Vera, the shy, anarchist daughter of missionary parents, leaves her family for love and activism in New York. A generation later, her own doubting daughter insists on the truth of being of two minds, even in marriage. The adulterous son of a Florida hotel owner steals money from his family and departs for Paris, where he takes up with a young woman and finds himself outsmarted in turn. Fools ponders the circle of winners and losers, dupers and duped, and the price we pay for our beliefs.
Fools is a luminous, intelligent, and rewarding work of fiction from the author for whom the Boston Globe said, "No other writer can make a few small decisions ripple across the globe, and across time, with more subtlety and power."
Publishers Weekly® Reviews
- Reviewed in: Publishers Weekly, page .
- Review Date: 2013-03-04
- Reviewer: Staff
This tightly constructed collection from Silber (Ideas of Heaven) shows her talents at their finest. The stories pivot nimbly from the foibles of young anarchists in Greenwich Village in the early 20th century, in “Fools,” to a spoiled young man’s comeuppance in Paris in the early ’60s, to a nonprofit development worker’s attempt to solicit money from a potential donor in the present. In “Two Opinions,” Louise, the young married daughter of the narrator from “Fools,” stays in New York when her husband goes to Japan for work. Rather than despair at what becomes an extended separation, Louise creates her own happiness. Self-discovery many years too late is a recurring theme. In “Going Too Far,” middle-aged Gerard doesn’t realize until after 9/11 that his heart still belongs to his ex-wife, now a convert to Islam eager to make the pilgrimage to Mecca. And in “Better,” Marcus, reeling from a breakup with his boyfriend, finds possibilities for picking himself back up, in a memoir written by one of the anarchists from “Fools.” Though they make bad choices and exhibit a multitude of faults, Silber’s characters display wonderfully lifelike vulnerability and complexity. Agent: Geri Thoma, Marson Thoma. (May)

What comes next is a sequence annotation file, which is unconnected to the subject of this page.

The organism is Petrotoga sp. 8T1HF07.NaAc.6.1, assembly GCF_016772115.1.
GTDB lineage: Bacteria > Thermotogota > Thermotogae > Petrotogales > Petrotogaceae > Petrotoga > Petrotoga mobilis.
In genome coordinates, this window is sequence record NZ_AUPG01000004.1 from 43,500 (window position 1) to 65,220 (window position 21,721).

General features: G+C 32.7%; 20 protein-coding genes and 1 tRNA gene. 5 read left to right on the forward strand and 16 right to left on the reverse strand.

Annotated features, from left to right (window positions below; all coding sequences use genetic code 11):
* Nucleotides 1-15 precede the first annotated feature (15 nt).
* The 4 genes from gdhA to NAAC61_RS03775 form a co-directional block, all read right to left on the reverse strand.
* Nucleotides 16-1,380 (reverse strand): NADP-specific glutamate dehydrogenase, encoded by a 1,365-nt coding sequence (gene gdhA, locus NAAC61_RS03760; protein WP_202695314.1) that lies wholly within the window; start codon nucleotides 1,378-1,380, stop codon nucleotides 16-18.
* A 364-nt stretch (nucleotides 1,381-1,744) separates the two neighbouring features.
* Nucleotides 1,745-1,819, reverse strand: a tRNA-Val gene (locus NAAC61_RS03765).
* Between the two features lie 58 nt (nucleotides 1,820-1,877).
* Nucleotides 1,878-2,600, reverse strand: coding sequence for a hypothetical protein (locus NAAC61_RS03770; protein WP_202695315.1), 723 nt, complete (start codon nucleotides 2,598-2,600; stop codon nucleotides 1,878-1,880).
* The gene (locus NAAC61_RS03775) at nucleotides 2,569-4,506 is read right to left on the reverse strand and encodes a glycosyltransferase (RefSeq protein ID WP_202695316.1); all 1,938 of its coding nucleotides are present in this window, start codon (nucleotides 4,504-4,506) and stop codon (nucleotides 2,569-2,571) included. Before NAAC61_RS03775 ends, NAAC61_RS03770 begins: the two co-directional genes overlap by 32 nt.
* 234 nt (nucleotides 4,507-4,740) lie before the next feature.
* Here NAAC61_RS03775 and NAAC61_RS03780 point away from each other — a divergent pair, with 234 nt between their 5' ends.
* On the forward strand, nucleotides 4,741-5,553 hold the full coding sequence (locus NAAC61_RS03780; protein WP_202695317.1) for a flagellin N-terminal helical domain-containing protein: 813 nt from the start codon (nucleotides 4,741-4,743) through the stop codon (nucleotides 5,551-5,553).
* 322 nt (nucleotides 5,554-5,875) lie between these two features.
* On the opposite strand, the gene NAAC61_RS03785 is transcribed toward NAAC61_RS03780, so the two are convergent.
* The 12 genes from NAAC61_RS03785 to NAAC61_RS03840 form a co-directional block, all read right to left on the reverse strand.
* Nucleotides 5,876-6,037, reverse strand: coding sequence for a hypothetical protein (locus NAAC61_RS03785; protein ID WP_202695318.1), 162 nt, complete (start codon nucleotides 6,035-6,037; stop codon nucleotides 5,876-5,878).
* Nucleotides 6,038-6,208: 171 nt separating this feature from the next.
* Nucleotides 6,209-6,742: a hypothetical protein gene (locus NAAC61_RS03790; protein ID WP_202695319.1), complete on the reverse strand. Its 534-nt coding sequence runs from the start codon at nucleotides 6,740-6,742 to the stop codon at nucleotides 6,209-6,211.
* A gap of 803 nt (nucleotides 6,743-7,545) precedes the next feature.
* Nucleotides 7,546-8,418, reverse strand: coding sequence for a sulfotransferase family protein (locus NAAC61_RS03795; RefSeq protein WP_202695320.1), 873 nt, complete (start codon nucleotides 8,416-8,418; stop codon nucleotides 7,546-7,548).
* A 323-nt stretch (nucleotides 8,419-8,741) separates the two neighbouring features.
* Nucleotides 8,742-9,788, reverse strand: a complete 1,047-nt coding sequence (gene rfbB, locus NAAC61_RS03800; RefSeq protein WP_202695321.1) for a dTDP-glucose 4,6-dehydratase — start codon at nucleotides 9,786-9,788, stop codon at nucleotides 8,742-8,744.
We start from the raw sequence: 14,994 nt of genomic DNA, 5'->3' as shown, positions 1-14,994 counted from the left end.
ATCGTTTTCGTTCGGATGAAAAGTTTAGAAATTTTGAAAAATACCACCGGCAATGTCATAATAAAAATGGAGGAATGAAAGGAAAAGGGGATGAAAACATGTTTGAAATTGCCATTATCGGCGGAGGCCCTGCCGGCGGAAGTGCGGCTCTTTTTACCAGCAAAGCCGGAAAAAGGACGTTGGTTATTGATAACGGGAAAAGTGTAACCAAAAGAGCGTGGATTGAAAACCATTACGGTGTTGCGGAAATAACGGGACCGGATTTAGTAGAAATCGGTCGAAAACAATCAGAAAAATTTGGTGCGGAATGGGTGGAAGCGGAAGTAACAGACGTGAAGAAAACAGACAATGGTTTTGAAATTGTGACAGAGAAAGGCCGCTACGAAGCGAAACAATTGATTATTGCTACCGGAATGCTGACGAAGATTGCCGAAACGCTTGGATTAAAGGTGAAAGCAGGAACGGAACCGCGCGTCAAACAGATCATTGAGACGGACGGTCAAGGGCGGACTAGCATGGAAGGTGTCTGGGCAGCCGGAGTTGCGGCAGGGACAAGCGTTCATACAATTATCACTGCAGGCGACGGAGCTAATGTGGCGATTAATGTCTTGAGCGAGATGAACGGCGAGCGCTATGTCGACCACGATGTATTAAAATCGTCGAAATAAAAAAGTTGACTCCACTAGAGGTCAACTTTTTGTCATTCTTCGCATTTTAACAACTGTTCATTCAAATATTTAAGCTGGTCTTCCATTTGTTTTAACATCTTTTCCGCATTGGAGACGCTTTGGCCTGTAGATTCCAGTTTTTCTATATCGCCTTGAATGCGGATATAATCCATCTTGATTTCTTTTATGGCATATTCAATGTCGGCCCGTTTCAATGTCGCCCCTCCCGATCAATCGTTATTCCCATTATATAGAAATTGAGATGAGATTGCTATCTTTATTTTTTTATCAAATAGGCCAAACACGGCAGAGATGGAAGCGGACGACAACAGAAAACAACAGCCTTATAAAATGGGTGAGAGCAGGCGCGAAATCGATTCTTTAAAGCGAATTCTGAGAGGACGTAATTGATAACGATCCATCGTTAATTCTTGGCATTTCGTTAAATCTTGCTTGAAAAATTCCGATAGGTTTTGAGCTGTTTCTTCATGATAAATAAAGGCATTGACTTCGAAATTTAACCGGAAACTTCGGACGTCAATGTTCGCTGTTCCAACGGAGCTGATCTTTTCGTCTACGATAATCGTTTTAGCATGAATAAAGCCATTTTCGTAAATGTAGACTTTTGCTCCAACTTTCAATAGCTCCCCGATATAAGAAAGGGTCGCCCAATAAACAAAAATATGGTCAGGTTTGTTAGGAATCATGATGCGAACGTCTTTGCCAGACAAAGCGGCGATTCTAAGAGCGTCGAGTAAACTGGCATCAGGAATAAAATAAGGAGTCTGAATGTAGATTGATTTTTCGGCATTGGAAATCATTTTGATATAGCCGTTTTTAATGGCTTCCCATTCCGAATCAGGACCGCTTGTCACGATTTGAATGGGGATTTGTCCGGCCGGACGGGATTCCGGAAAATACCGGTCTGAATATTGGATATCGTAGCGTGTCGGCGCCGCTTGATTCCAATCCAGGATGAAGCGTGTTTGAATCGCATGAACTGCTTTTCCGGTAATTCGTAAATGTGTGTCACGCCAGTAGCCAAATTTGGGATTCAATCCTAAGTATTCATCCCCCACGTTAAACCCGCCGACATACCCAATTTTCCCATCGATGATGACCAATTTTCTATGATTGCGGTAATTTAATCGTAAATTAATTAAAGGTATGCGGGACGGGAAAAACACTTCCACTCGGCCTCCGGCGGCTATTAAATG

The necessity and foolishness of belief
When does an idea become a conviction, love become an obsession, interest become a passion? When do we shift from engagement to foolish fixation? In the six connected stories of her new collection Fools, Joan Silber—whose 2005 linked story collection, Ideas of Heaven, was a National Book Award finalist—tackles these questions head-on, uncovering the price we pay for our beliefs, our attractions and our ideals.
Religious belief, politics and the pursuit of money are tangled up in this collection. In the opening title story, Vera, raised by Christian missionaries in India, turns to politics and finds a place in the lively bohemian and anarchist circles of Greenwich Village in the 1920s. Five decades later, in “Better,” a gay man in the midst of a breakup finds solace in a memoir of Village life written by one of Vera’s friends and in the teachings of Gandhi. The spirits of Gandhi and Dorothy Day (founder of the Catholic Workers), two idealistic individuals who lived out their principles, are never far from these stories.
Silber’s characters are also fools for love. Vera finds herself drawn to Forster, a member of their social circle, and is unable to hide the attraction from her husband. In “Different Opinions,” Vera’s daughter Louise remains in New York after her husband takes a job in Japan, determined to live a separate life but not willing to divorce. In “Going Too Far,” a young man, superficially attracted to dharma talks and meditation groups, marries a woman he meets at a Sufi concert and then is alienated as she is gradually drawn wholly into the practices of mystical Islam.
Each story in Fools is as satisfyingly dense as a novel, and the links between them are subtle and elegant, never forced. Silber’s characters are open to the lure of ideas, wealth and passion, even when they lead to despair—or at least uncomfortable circumstances. Though their actions may be reckless, their convictions are not. The stories sweep through time and place, but the carefully accumulated details and the characters’ vulnerabilities ground them in a way that is as authentic and foolish as life itself.
ALSO IN BOOKPAGE
Read a Q&A with Joan Silber for Fools.